Review: ‘Life in Outer Space’ by Melissa Keil

Life in Outer Space

Sam Kinnison is a geek, and he’s totally fine with that. He has his horror movies, his nerdy friends, World of Warcraft – and until Princess Leia turns up in his bedroom, he doesn’t have to worry about girls.

Then Sam meets Camilla. She’s beautiful, friendly and completely irrelevant to his life. Sam is determined to ignore her, except that Camilla has a life of her own – and she’s decided that he’s going to be part of it.

Sam believes that everything he needs to know he can learn from the movies … but now it looks like he’s been watching the wrong ones

This book, you guys. I wish it had been around when I was at school, because I really could’ve used a story about Australian nerds suffering through high school and falling in love. It was so ADORABLE, and it spoke to me.

The first thing to mention about Life in Outer Space is the voice. It’s told from Sam’s perspective, and he has a distinctive narrative style. He’s always making “objective” observations about his world, and doing things like noticing exactly how many seconds it takes for something to happen. But at the same time he was so awkward and oblivious to social cues. (Seriously, I knew people exactly like this when I was at school.) I’m not a movie buff, so some of his references were lost on me, but he definitely could’ve been a young version of some of my nerdy, adult male friends.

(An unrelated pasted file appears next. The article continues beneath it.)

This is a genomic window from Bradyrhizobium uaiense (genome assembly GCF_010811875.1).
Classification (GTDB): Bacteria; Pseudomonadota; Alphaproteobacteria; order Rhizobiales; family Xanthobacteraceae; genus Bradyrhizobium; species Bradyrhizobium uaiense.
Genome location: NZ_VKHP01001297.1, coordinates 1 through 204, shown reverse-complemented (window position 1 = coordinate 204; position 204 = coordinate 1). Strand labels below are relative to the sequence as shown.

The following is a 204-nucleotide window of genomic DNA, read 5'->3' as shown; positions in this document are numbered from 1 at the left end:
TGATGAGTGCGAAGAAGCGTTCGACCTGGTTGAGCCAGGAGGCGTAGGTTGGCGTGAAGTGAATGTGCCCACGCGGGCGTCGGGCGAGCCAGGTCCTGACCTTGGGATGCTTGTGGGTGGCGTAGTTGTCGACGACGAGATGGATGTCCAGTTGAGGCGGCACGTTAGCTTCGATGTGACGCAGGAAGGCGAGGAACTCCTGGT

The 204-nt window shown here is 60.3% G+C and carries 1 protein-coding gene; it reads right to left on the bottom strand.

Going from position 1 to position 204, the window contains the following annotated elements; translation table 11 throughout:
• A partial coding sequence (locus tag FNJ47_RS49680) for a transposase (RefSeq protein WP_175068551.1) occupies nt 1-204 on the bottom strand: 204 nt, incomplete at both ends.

The other characters are just memorable. The dearest to my heart is Camilla. She’s moved around a lot (and has the benefit of having a famous dad), so she’s a veteran at making friends and fitting in. But she’s not a sheep — her philosophy on high school can be summed up by this quote: “You can rock the boat, but you better make sure you have a very safe seat first.” Despite being instantly popular, she’s a music nerd and likes World of Warcraft. She’s the sort of girl every geeky female wants to be: quirky without being weird, and able to tame the bullies — not just for herself but for the other nerdy kids too. (Or maybe it’s just me who wished I was like that?)

I also loved Sam’s other friends. There’s Allison; I would devour a book about her if one were to become available (hint hint!). I couldn’t shake the mental image of her looking like a young Willow from Buffy, only in anime t-shirts rather than daggy clothes picked out by her mother. She had that same awkward earnestness. Mike, Sam’s best friend, is a taciturn and increasingly aloof black belt in karate who is partially out-of-the-closet. And Adrian is a scruffy nerd who is utterly tactless and enthusiastic about life.

I won’t talk too much about the plot, except to say that it was so wonderful to see a relationship built on friendship, hardship and mutual understanding rather than the typical “love at first sight” fare. The pacing was quick enough to keep me interested, and though there weren’t any surprising plot twists or anything, the story had a lot of heart and kept me entranced to the last page.

Five stars

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